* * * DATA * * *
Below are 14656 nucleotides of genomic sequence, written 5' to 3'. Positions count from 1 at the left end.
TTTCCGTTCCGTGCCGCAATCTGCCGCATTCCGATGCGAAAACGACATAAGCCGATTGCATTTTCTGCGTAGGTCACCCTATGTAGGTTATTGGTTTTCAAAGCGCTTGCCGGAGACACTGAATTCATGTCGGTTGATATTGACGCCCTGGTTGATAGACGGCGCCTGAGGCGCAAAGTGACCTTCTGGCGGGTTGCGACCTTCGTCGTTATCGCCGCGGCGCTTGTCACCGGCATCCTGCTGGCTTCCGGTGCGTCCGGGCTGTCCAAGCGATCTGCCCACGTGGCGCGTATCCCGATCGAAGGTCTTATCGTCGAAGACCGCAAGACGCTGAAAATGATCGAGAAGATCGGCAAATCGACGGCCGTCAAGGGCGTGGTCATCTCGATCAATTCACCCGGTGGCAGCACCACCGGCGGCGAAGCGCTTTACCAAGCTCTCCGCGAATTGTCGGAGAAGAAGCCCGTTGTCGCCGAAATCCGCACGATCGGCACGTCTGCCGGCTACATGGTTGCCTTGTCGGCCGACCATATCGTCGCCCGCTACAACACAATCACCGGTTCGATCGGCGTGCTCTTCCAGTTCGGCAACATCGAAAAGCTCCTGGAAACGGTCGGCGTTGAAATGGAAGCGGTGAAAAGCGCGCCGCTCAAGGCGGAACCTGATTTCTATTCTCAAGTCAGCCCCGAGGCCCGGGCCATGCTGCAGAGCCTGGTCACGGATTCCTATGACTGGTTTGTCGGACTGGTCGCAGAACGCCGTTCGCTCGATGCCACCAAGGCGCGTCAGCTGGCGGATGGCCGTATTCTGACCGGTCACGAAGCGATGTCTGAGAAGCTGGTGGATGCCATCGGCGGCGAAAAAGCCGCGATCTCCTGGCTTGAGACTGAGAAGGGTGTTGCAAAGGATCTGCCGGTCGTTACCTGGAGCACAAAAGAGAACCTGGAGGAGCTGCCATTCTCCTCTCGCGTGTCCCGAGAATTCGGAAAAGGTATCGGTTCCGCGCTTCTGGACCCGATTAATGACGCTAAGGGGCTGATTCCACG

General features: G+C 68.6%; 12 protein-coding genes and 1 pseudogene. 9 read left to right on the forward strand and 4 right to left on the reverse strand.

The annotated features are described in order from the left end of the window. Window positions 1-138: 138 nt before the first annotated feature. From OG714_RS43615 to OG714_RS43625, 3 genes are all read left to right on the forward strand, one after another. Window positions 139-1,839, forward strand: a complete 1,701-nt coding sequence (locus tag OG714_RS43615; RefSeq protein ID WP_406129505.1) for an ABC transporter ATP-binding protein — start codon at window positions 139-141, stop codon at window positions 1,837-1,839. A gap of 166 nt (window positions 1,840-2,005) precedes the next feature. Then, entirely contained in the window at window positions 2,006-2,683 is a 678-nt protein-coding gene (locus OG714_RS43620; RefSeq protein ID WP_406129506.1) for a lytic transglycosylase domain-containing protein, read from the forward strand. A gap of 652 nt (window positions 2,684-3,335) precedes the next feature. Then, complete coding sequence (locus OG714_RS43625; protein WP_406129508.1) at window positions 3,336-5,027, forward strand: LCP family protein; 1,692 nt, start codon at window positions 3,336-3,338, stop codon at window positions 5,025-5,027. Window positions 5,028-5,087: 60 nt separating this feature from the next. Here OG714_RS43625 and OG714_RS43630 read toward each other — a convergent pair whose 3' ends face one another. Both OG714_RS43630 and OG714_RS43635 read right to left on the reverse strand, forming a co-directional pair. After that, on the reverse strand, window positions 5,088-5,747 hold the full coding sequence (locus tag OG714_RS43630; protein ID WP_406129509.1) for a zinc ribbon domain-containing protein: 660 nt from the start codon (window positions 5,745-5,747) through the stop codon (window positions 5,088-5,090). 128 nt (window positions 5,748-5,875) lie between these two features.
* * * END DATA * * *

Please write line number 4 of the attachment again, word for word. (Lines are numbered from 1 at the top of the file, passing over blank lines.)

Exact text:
The annotated features are described in order from the left end of the window. Window positions 1-138: 138 nt before the first annotated feature. From OG714_RS43615 to OG714_RS43625, 3 genes are all read left to right on the forward strand, one after another. Window positions 139-1,839, forward strand: a complete 1,701-nt coding sequence (locus tag OG714_RS43615; RefSeq protein ID WP_406129505.1) for an ABC transporter ATP-binding protein — start codon at window positions 139-141, stop codon at window positions 1,837-1,839. A gap of 166 nt (window positions 1,840-2,005) precedes the next feature. Then, entirely contained in the window at window positions 2,006-2,683 is a 678-nt protein-coding gene (locus OG714_RS43620; RefSeq protein ID WP_406129506.1) for a lytic transglycosylase domain-containing protein, read from the forward strand. A gap of 652 nt (window positions 2,684-3,335) precedes the next feature. Then, complete coding sequence (locus OG714_RS43625; protein WP_406129508.1) at window positions 3,336-5,027, forward strand: LCP family protein; 1,692 nt, start codon at window positions 3,336-3,338, stop codon at window positions 5,025-5,027. Window positions 5,028-5,087: 60 nt separating this feature from the next. Here OG714_RS43625 and OG714_RS43630 read toward each other — a convergent pair whose 3' ends face one another. Both OG714_RS43630 and OG714_RS43635 read right to left on the reverse strand, forming a co-directional pair. After that, on the reverse strand, window positions 5,088-5,747 hold the full coding sequence (locus tag OG714_RS43630; protein ID WP_406129509.1) for a zinc ribbon domain-containing protein: 660 nt from the start codon (window positions 5,745-5,747) through the stop codon (window positions 5,088-5,090). 128 nt (window positions 5,748-5,875) lie between these two features.